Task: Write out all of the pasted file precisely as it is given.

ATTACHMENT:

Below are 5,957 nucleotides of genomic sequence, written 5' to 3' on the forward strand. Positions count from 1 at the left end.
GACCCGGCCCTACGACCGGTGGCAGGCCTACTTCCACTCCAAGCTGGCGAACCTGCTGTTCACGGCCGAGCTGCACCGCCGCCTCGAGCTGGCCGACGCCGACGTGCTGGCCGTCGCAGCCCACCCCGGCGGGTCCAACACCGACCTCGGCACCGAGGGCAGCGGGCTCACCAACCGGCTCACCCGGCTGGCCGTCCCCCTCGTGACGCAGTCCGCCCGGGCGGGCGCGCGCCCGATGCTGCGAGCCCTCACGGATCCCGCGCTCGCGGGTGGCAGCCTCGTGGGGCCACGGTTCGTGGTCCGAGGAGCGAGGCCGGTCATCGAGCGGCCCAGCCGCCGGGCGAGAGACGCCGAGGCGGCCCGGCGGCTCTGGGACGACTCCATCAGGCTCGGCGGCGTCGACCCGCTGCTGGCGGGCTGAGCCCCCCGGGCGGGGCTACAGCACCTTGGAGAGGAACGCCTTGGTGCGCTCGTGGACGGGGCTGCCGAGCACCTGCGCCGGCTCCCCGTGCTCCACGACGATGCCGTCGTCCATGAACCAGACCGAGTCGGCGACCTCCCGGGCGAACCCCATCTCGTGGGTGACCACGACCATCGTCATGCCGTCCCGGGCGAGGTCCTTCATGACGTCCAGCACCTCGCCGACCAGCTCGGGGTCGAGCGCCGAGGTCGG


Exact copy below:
Below are 5,957 nucleotides of genomic sequence, written 5' to 3' on the forward strand. Positions count from 1 at the left end.
GACCCGGCCCTACGACCGGTGGCAGGCCTACTTCCACTCCAAGCTGGCGAACCTGCTGTTCACGGCCGAGCTGCACCGCCGCCTCGAGCTGGCCGACGCCGACGTGCTGGCCGTCGCAGCCCACCCCGGCGGGTCCAACACCGACCTCGGCACCGAGGGCAGCGGGCTCACCAACCGGCTCACCCGGCTGGCCGTCCCCCTCGTGACGCAGTCCGCCCGGGCGGGCGCGCGCCCGATGCTGCGAGCCCTCACGGATCCCGCGCTCGCGGGTGGCAGCCTCGTGGGGCCACGGTTCGTGGTCCGAGGAGCGAGGCCGGTCATCGAGCGGCCCAGCCGCCGGGCGAGAGACGCCGAGGCGGCCCGGCGGCTCTGGGACGACTCCATCAGGCTCGGCGGCGTCGACCCGCTGCTGGCGGGCTGAGCCCCCCGGGCGGGGCTACAGCACCTTGGAGAGGAACGCCTTGGTGCGCTCGTGGACGGGGCTGCCGAGCACCTGCGCCGGCTCCCCGTGCTCCACGACGATGCCGTCGTCCATGAACCAGACCGAGTCGGCGACCTCCCGGGCGAACCCCATCTCGTGGGTGACCACGACCATCGTCATGCCGTCCCGGGCGAGGTCCTTCATGACGTCCAGCACCTCGCCGACCAGCTCGGGGTCGAGCGCCGAGGTCGG